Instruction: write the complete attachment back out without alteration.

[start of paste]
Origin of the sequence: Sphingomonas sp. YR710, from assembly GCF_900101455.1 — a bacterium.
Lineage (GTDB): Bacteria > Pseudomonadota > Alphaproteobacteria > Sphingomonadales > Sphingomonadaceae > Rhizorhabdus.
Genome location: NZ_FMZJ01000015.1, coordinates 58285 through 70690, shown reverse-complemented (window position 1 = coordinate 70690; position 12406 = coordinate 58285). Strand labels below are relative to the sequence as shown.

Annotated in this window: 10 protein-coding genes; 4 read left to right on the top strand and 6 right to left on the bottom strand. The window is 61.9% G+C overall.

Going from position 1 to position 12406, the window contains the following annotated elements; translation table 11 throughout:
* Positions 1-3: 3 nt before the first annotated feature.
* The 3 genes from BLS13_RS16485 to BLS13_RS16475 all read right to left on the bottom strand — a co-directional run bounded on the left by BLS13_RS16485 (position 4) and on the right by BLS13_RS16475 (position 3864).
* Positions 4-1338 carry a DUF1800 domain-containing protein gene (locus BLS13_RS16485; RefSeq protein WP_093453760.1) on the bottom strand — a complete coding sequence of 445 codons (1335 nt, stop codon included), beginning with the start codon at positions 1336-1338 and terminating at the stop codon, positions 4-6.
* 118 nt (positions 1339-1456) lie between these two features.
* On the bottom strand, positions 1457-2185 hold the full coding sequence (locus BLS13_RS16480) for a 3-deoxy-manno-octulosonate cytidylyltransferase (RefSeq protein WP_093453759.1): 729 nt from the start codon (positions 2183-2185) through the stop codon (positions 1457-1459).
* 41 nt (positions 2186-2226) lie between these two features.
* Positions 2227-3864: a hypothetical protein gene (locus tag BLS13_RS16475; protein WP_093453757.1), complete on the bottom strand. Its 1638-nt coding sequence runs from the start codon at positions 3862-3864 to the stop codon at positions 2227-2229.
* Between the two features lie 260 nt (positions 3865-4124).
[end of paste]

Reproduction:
Origin of the sequence: Sphingomonas sp. YR710, from assembly GCF_900101455.1 — a bacterium.
Lineage (GTDB): Bacteria > Pseudomonadota > Alphaproteobacteria > Sphingomonadales > Sphingomonadaceae > Rhizorhabdus.
Genome location: NZ_FMZJ01000015.1, coordinates 58285 through 70690, shown reverse-complemented (window position 1 = coordinate 70690; position 12406 = coordinate 58285). Strand labels below are relative to the sequence as shown.

Annotated in this window: 10 protein-coding genes; 4 read left to right on the top strand and 6 right to left on the bottom strand. The window is 61.9% G+C overall.

Going from position 1 to position 12406, the window contains the following annotated elements; translation table 11 throughout:
* Positions 1-3: 3 nt before the first annotated feature.
* The 3 genes from BLS13_RS16485 to BLS13_RS16475 all read right to left on the bottom strand — a co-directional run bounded on the left by BLS13_RS16485 (position 4) and on the right by BLS13_RS16475 (position 3864).
* Positions 4-1338 carry a DUF1800 domain-containing protein gene (locus BLS13_RS16485; RefSeq protein WP_093453760.1) on the bottom strand — a complete coding sequence of 445 codons (1335 nt, stop codon included), beginning with the start codon at positions 1336-1338 and terminating at the stop codon, positions 4-6.
* 118 nt (positions 1339-1456) lie between these two features.
* On the bottom strand, positions 1457-2185 hold the full coding sequence (locus BLS13_RS16480) for a 3-deoxy-manno-octulosonate cytidylyltransferase (RefSeq protein WP_093453759.1): 729 nt from the start codon (positions 2183-2185) through the stop codon (positions 1457-1459).
* 41 nt (positions 2186-2226) lie between these two features.
* Positions 2227-3864: a hypothetical protein gene (locus tag BLS13_RS16475; protein WP_093453757.1), complete on the bottom strand. Its 1638-nt coding sequence runs from the start codon at positions 3862-3864 to the stop codon at positions 2227-2229.
* Between the two features lie 260 nt (positions 3865-4124).